HamVotes: Supporting Democracy by Registering Voters
A pandemic coupled with a presidential election has made for a challenging but successful season for the HamVotes team of students, faculty, and staff focused on increasing voter participation at the College.
To ensure that students voting locally have access to the poll, shuttles will run on Tuesday, Nov. 3, from 9 a.m. to 9 p.m. from Sadove Circle to the Kirkland Municipal Building and back. Four shuttles will run continuously throughout the day.
Led by Amanda Kim ’21 and Tatum Barclay ’22, the nonpartisan team has been committed to helping Hamilton students get involved in the voting process. Their goals have been to increase student voter registration by 3.7 points to 90 percent from 2018 and to increase voter completion by 11 points to 51.4 percent.
Their strategies to achieve these goals include:
- Keeping the HamVotes website updated with information and resource links to verify voter registration, request absentee ballots, and view voting deadlines
- Creating a virtual voter education module for first-year students to review during orientation week
- Partnering with All In To Vote and NESCAC Votes
- Working with President Wippman to issue a statement of his commitment to student voter participation
- Arranging for shuttle service to the local polling station on Election Day
- Maintaining a registration desk at the COVID-19 testing site, among many other initiatives.
“As an alum I am proud to see the determination of Hamilton students to come together during such a tumultuous year,” said former HamVotes leader Nicole Taylor ’19. “The student body has rallied together around issues like the COVID-19 pandemic and Black Lives Matter, and it’s this level of civic engagement that makes me confident that they will turn out to vote at even higher rates in 2020.”
HamVotes has been meeting with the College Democrats, the College Republicans, and Bridge throughout the semester to discuss ways to collaborate and engage the community around voter education, registration, and ballot access. Together they have:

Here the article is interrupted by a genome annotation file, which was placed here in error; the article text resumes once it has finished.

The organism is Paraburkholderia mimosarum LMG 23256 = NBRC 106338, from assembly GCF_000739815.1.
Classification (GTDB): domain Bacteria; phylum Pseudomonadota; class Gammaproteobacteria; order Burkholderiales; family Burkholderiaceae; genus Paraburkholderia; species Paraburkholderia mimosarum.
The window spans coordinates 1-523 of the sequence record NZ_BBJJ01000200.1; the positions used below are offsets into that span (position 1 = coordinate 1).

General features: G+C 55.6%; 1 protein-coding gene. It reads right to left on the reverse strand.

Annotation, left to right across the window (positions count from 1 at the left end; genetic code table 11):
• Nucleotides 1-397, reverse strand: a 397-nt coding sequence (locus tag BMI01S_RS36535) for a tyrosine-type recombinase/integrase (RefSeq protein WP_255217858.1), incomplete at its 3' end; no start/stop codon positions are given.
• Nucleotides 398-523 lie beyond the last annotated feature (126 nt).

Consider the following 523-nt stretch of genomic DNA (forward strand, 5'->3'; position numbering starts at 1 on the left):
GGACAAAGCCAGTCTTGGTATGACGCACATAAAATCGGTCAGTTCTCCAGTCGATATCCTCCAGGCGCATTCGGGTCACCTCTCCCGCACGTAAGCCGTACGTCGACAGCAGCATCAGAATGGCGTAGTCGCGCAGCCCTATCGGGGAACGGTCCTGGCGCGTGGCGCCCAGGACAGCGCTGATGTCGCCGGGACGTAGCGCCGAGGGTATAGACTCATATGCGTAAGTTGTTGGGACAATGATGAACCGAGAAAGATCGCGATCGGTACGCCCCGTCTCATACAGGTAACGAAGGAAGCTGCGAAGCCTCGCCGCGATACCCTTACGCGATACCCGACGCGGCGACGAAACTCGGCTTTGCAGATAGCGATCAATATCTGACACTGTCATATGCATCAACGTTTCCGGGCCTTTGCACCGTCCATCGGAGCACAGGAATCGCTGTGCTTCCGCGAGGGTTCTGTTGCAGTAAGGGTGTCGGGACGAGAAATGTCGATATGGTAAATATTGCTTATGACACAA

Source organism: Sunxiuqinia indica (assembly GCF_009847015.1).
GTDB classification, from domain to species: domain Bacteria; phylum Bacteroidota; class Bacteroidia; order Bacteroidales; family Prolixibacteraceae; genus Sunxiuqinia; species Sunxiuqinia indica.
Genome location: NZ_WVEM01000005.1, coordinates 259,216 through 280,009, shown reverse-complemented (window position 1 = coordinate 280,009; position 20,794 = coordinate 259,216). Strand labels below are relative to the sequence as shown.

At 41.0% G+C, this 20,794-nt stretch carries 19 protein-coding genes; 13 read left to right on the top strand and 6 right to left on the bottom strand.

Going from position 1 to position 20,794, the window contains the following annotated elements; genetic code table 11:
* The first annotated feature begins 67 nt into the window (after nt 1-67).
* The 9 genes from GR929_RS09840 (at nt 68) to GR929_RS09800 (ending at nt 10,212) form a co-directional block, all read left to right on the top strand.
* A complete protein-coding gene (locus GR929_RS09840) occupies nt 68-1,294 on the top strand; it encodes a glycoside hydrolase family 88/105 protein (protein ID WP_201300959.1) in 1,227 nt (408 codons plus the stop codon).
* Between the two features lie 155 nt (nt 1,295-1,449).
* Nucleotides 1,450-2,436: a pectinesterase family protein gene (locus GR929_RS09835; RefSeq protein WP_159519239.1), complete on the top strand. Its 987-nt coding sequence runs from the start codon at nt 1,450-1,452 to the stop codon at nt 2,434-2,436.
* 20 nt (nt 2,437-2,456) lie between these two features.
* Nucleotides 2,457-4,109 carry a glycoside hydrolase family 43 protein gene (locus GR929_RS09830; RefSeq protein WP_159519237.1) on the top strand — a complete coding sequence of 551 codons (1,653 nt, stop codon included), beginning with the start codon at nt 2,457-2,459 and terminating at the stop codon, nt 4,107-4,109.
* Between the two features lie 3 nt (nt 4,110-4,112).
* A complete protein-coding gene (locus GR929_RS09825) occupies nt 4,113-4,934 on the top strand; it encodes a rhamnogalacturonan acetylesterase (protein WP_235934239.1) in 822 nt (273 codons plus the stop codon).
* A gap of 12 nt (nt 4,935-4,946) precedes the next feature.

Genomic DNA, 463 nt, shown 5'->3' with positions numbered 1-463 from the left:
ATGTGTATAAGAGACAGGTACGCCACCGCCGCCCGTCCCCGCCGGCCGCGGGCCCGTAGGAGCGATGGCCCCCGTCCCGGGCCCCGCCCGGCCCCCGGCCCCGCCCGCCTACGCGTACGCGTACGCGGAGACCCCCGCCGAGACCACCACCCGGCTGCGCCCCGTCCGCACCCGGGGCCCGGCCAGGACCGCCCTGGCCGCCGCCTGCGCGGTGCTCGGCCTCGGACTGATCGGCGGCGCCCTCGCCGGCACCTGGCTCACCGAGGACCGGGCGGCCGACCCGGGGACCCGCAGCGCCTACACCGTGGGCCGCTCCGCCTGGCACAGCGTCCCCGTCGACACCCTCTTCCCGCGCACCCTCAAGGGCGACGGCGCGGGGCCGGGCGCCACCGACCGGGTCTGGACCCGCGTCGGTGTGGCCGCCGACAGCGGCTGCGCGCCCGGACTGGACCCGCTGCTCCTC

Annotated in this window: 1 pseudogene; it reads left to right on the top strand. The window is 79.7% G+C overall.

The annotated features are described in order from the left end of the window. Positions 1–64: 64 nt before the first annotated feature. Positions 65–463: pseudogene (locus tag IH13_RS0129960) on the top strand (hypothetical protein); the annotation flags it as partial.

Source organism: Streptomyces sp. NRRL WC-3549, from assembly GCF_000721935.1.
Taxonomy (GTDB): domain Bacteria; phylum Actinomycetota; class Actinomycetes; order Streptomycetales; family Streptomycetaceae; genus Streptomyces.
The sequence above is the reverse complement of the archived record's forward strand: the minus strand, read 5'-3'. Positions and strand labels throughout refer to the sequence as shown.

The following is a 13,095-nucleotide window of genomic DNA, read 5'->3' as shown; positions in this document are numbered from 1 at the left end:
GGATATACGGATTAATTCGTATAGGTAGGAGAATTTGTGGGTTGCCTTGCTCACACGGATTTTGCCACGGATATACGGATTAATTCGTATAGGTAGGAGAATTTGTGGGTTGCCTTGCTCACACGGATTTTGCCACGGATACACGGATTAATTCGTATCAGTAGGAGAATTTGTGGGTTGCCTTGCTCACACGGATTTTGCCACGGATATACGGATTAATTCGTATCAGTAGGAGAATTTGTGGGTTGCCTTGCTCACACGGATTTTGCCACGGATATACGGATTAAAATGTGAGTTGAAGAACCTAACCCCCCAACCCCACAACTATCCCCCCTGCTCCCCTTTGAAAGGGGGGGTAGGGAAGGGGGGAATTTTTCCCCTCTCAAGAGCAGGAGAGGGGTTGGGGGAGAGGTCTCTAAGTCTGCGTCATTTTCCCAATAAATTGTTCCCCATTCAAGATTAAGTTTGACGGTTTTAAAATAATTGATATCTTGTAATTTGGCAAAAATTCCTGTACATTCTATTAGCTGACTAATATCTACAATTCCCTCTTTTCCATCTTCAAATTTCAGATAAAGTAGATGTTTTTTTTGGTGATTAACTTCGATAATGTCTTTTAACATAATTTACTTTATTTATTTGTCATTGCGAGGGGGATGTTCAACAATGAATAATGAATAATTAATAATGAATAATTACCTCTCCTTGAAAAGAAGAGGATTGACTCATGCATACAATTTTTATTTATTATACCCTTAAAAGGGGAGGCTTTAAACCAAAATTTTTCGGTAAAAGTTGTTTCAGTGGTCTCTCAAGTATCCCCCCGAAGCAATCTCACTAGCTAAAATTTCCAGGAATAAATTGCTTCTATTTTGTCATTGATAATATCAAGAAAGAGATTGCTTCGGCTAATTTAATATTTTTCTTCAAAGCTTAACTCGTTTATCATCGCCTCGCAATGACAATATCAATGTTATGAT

- Arranged a courier service and set up a ballot box for students to drop-off mail-in ballots
- Provided stamps through the Mail Center to post absentee ballots for other counties and states for students voting in their home location
- Planned a discussion series about topics related to big issues on the ballot with a goal of finding common ground and understanding.
Professor Phil Klinkner and colleagues in the Government Department will provide live election analysis starting at 6 tonight.
For many students, this will be their first time voting. When asked about the process, one member of the Class of 2023 who voted by mail said, “Intimidating! I didn’t want to accidentally make a mistake that would prevent my vote from being counted. There is a lot of anxiety surrounding this election and voter suppression. It was fairly straightforward though. My county made it pretty easy to request the ballot, and it came by the end of September. I was able to send out my vote by the first week of October.”
When asked why she decided to vote, a member of the Class of 2022 said, “I chose to vote because I am privileged to be franchised, and the outcome of this election determines our climate future. However, I do not believe voting itself is nearly enough. Regardless of the outcome this election there is systemic change that must occur through direct action and protest.”
“I think the key to a successful functioning democracy is for everyone to vote, even if other people end up voting for those I don’t agree with,” a member of the Class of 2023 added. “Voter suppression and manipulation are the poisons threatening to dissolve our democratic institutions. Though a lot of current infrastructure incentivizes people not to vote, it is my hope that we can one day change those structures so that everyone’s vote is counted equally.”